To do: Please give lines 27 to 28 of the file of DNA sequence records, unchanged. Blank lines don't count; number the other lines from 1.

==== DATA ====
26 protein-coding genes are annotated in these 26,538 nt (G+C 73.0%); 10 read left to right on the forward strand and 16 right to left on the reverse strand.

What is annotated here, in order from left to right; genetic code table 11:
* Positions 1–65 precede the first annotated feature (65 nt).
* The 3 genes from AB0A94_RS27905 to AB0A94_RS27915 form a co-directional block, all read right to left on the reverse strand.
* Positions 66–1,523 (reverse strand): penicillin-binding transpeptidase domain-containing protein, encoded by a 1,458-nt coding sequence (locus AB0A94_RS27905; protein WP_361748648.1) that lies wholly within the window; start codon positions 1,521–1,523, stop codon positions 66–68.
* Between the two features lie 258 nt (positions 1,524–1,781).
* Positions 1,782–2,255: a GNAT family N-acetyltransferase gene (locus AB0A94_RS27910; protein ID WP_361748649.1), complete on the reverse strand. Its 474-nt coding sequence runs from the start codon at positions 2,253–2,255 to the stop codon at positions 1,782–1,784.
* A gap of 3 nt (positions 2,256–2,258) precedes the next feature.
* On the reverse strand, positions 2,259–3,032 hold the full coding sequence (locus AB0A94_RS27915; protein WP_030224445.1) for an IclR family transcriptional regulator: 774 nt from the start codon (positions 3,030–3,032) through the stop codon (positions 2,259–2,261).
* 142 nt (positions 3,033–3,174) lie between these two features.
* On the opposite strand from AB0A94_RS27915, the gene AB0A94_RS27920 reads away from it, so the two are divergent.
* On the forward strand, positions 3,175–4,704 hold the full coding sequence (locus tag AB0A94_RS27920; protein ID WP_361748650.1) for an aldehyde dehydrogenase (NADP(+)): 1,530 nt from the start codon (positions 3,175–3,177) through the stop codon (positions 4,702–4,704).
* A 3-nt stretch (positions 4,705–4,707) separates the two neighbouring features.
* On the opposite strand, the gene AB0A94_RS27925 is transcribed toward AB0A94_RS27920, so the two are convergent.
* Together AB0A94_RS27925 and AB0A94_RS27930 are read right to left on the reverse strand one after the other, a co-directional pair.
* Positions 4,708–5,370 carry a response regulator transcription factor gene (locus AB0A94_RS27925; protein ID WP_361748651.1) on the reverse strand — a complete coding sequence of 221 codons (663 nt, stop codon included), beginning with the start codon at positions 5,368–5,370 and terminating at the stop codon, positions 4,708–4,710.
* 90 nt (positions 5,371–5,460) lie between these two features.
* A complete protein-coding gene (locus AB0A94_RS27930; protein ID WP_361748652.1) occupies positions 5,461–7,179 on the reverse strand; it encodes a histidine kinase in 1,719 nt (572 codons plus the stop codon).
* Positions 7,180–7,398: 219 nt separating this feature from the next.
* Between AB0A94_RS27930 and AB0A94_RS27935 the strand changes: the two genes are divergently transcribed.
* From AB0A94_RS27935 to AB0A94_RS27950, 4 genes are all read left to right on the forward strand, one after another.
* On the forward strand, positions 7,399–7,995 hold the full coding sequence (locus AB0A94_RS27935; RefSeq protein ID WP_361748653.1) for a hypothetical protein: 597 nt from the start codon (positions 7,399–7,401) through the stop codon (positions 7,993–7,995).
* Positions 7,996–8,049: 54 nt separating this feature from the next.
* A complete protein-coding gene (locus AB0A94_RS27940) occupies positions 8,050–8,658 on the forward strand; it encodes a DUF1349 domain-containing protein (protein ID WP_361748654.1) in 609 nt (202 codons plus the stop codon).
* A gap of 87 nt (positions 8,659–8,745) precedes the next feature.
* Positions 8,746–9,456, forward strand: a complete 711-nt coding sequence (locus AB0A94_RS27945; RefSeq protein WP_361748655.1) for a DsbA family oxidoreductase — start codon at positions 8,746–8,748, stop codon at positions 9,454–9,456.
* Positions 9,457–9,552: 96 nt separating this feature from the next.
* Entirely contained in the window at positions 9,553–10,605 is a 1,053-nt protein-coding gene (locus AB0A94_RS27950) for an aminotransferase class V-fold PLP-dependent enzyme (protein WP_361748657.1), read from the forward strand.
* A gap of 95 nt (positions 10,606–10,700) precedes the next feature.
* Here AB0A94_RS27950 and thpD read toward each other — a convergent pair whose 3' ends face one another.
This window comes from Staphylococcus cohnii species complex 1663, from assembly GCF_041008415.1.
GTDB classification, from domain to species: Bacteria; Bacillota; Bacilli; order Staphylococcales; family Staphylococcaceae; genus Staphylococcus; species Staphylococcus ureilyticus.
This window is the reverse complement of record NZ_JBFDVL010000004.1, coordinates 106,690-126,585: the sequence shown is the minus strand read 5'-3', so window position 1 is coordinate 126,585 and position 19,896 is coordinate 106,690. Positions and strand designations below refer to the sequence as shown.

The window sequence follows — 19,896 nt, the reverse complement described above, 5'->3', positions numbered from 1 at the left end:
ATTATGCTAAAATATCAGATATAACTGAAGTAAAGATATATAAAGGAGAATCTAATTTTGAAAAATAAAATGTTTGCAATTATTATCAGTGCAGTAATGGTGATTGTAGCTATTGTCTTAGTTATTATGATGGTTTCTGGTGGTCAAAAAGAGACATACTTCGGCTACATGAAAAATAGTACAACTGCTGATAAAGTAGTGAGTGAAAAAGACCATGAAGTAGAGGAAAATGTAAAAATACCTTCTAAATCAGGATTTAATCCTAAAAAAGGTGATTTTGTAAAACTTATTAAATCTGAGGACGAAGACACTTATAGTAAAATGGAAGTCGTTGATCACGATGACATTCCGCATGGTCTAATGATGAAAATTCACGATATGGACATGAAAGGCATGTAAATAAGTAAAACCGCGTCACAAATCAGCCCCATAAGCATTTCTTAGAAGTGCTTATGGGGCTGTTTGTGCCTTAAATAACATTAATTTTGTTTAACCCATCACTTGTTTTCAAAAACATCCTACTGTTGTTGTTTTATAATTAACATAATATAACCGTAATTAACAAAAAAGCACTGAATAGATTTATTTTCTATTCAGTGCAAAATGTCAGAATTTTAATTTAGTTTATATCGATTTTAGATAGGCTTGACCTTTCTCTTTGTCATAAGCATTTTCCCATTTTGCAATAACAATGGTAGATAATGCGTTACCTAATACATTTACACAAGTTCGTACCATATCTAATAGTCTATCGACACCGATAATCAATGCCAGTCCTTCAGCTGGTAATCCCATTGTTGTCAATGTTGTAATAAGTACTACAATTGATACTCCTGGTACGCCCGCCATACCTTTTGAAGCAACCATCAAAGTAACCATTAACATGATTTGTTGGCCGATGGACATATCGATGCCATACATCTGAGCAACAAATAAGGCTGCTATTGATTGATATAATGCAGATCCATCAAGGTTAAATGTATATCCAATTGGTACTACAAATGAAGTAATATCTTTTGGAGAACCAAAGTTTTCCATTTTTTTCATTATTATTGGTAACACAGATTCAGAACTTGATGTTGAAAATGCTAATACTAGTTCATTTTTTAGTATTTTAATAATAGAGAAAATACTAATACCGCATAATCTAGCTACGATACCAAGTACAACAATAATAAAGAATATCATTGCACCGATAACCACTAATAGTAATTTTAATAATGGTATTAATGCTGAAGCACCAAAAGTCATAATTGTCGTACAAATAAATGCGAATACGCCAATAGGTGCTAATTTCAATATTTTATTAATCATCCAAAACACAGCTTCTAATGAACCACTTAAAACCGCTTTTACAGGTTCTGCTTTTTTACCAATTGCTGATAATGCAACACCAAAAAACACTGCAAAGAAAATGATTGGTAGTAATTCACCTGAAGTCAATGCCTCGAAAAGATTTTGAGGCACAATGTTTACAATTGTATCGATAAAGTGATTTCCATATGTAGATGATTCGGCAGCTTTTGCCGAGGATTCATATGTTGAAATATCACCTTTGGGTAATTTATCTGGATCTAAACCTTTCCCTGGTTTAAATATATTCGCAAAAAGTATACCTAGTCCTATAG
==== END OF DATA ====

* Positions 9,457–9,552: 96 nt separating this feature from the next.
* Entirely contained in the window at positions 9,553–10,605 is a 1,053-nt protein-coding gene (locus AB0A94_RS27950) for an aminotransferase class V-fold PLP-dependent enzyme (protein WP_361748657.1), read from the forward strand.